Baseload, Bioenergy, Geothermal, Hydropower, Solar, Wind Power

Obama: Good Instincts, Solid Achievements, Weak Surrogates

Here we have a President who has been emphatic on green energy and has put money where his mouth is: $90 billion in the Stimulus Bill (ARRA), highest car mileage standards ever (CAFÉ, 50+ mpg), and the first Clean Air Act regulations for mercury from coal electric power generation plants.

The President had good intentions in nominating Nobel Prize winner Chu to head the U.S. Department of Energy (DOE), and I admire Chu’s commitment and intellect, but frankly, the experience wasn’t a good one. His relations with Democrats were not good, and his relationship with Republicans was non-existent.

The Secretary was aloof and not very political, although he somewhat compensated for those qualities by being open and interactive with the scientific community and industry. But frankly, the national laboratories were “iced out” of communications for quite awhile, and the Secretary not only didn’t have an open dialogue with industry, he “staged” interactions and meetings — there was no ongoing free flow of information to impact thought, policies or actions. 

So in term two, I thought the President would learn from this past experience — but sadly, no. MIT’s Dr. Ernest Moniz is his nominee. He is a former Clinton Administration retread with a solid intellect, but he also has much of the same weaknesses as his predecessor — just without the Nobel Prize.

Moniz is not an administrator that can run a $26 billion federal agency.

Moniz is not known for an easy manner and solid political skills, but, similar to Chu, he is academically superior and aloof. 

Moniz is not known as an “interactor with industry.”

But the fatal flaw may be none of the above. The media has labeled Moniz as “a strong supporter of second generation nuclear power and natural gas.” And that’s what troubles me the most, even as I blend natural gas with many of my renewable and efficiency projects.

This focus and expertise is back towards the twentieth century world view — analogous to focusing on main frame computers and wired copper telephone lines. We are in the twenty first century with distributed, self healing communications and information systems.  We have a severely aging electric grid that is open to outages from minor storms, poor electric power quality (surges sags and transients), and breaches in cyber security, which already costs us hundreds of billions of dollars in lost economic activity.  Nuclear power plants (which have a host of other vulnerabilities, costs and risks) are not the answer.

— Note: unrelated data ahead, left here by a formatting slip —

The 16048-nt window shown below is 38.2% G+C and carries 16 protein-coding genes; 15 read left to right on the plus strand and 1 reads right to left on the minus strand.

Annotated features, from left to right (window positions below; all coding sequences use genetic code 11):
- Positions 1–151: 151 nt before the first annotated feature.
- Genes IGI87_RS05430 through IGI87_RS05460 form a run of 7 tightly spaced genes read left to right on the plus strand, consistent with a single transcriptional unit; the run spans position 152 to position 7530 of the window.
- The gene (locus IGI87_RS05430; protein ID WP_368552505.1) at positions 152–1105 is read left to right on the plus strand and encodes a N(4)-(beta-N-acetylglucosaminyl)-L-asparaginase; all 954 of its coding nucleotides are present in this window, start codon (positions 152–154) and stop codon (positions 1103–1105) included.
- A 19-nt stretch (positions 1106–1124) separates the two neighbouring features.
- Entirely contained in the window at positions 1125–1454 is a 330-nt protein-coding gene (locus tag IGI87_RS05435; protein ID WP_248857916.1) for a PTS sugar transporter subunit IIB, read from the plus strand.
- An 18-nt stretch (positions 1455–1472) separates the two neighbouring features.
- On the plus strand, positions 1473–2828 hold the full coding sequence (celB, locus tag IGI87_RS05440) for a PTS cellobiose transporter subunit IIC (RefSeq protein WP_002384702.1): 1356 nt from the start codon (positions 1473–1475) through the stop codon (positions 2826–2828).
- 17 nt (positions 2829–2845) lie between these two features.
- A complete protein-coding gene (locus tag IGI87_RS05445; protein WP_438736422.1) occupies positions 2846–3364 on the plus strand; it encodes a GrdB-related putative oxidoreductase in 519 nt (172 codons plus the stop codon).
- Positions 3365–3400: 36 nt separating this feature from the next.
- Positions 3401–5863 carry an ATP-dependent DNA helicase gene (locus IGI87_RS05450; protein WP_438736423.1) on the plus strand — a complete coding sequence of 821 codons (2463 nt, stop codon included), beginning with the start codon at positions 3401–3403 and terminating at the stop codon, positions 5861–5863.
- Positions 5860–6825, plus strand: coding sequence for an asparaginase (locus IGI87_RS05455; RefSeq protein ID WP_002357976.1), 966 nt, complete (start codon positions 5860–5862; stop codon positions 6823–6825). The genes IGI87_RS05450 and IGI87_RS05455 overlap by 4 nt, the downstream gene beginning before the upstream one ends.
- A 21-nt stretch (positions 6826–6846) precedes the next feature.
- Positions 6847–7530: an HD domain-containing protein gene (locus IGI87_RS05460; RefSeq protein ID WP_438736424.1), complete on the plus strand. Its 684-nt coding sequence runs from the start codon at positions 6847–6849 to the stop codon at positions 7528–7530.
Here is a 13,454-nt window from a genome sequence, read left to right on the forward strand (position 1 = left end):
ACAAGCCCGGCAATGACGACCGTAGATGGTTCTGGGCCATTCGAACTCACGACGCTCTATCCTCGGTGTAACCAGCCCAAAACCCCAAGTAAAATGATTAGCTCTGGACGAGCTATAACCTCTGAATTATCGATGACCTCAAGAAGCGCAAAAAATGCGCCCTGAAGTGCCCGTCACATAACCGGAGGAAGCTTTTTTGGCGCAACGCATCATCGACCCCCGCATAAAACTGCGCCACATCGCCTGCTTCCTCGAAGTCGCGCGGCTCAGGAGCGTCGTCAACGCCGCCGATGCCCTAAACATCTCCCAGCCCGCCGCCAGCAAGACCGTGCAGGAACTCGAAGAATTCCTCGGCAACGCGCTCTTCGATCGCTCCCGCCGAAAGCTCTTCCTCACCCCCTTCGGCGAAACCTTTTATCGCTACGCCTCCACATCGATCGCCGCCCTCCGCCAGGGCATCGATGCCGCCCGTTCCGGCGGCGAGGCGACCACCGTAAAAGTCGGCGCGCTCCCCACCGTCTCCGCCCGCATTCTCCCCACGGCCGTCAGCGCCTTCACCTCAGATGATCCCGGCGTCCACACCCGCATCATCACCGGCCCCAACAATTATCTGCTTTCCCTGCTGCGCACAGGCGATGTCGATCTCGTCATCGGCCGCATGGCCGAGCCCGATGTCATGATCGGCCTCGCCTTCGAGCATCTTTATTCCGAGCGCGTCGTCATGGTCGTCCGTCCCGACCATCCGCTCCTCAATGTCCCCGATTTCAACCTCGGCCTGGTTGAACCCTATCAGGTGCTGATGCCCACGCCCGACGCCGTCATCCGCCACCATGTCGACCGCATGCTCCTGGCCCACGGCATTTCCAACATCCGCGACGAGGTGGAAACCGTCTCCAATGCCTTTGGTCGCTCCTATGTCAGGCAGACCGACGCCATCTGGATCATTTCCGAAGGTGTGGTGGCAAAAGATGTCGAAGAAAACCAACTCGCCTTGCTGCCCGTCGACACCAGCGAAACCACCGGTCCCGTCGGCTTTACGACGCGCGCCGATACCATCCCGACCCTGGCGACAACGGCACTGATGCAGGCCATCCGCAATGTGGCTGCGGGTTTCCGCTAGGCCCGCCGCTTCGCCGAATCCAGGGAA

The Moniz nomination might be an easy Senate confirmation, but it does not position the United States into a more agile, resilient, distributed energy system or one that maximizes energy efficiency, storage, and electric load management — which we know is always less expensive than electric generation from any source and technology. 

The Secretary of Energy for the twenty first century needs to be someone with solid academic skills, but also with proven business experience and innate political skills. The Secretary must interact with every political faction in Congress, and also focus on the media, laboratories, universities and, most importantly, the private sector. Staged public meetings should be avoided. 

Governing is not easy, but choices of leaders and their portfolio of attributes send messages.  Having PhD’s are great, but a portfolio of experiences and the “human” quality needs to have equal billing. The issues are too important, and incremental improvements or “more of the same” is not an option.

Lead image: U.S. Capitol via Shutterstock